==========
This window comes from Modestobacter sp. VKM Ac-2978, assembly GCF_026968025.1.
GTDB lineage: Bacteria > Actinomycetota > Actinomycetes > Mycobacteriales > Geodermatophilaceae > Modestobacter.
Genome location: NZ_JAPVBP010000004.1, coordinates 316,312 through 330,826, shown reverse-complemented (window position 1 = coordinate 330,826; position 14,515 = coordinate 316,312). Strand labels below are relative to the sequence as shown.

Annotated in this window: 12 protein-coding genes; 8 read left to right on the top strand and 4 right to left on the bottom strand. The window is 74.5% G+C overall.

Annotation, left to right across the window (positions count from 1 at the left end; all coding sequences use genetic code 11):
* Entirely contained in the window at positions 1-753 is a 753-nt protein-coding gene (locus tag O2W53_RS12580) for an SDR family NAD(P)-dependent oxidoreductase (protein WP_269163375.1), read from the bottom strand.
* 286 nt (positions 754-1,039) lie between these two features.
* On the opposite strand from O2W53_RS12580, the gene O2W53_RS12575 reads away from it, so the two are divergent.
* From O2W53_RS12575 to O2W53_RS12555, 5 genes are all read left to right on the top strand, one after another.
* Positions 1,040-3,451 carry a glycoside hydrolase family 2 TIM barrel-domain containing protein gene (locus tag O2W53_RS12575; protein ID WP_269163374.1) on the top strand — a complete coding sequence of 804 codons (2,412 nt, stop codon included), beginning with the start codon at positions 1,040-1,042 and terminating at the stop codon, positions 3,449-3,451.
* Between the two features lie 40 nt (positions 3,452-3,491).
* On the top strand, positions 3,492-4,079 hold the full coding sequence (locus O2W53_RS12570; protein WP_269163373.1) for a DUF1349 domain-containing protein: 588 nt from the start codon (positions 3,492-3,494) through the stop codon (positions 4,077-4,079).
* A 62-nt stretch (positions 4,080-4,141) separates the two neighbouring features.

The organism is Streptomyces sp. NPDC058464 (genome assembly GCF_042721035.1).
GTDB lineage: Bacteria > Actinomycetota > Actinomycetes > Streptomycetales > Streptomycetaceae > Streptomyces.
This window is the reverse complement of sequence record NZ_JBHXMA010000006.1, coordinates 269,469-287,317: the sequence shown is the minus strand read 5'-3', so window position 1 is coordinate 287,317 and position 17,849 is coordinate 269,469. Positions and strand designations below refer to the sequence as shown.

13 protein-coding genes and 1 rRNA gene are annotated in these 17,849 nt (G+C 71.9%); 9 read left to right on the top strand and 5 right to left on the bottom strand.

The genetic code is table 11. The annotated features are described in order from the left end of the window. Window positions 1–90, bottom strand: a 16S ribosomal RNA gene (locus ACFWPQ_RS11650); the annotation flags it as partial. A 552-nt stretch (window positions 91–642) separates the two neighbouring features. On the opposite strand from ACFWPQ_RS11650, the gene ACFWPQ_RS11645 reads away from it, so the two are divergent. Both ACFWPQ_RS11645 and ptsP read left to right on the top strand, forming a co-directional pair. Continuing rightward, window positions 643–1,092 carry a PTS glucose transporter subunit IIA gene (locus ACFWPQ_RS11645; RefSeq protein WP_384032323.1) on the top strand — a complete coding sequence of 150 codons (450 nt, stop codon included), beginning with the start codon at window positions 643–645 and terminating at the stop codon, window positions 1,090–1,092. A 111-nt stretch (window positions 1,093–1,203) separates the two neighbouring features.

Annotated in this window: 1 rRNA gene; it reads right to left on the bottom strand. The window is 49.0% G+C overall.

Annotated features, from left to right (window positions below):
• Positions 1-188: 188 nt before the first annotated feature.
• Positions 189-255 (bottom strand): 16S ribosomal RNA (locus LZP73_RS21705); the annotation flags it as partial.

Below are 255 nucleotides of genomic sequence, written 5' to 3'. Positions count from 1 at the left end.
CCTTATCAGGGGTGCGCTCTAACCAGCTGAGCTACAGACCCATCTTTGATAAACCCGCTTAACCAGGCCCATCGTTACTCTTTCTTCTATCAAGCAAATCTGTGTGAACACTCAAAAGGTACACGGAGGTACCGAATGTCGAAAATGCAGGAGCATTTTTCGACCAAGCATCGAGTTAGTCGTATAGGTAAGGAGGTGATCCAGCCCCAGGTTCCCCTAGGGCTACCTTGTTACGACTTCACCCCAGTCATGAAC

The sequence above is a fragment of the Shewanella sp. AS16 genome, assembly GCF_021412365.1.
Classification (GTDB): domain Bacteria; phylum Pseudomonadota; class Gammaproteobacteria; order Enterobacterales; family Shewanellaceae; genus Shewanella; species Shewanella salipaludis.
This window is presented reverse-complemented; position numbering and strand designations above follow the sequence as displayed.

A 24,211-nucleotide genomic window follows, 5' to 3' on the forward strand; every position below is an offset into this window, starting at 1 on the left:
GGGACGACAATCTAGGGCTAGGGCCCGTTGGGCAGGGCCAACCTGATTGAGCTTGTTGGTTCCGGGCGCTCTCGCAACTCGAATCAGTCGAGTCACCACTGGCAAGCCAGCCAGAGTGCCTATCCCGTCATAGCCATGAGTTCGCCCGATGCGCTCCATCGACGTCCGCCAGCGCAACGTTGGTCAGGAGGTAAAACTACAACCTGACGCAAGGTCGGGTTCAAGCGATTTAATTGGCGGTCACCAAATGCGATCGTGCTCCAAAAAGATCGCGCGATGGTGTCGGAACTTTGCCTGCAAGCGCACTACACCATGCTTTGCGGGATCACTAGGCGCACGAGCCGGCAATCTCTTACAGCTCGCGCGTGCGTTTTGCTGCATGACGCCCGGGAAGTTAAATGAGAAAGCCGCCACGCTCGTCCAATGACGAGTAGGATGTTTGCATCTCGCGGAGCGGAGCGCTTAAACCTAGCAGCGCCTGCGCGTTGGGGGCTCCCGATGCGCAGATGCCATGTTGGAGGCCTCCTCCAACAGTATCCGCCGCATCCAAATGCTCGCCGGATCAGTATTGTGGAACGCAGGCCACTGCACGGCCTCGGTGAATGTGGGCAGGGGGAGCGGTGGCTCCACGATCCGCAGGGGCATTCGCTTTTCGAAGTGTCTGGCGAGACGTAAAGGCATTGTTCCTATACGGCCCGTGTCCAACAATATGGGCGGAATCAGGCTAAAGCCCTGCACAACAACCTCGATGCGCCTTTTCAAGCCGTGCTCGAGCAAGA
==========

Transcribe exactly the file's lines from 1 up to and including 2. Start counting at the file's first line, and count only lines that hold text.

This window comes from Modestobacter sp. VKM Ac-2978, assembly GCF_026968025.1.
GTDB lineage: Bacteria > Actinomycetota > Actinomycetes > Mycobacteriales > Geodermatophilaceae > Modestobacter.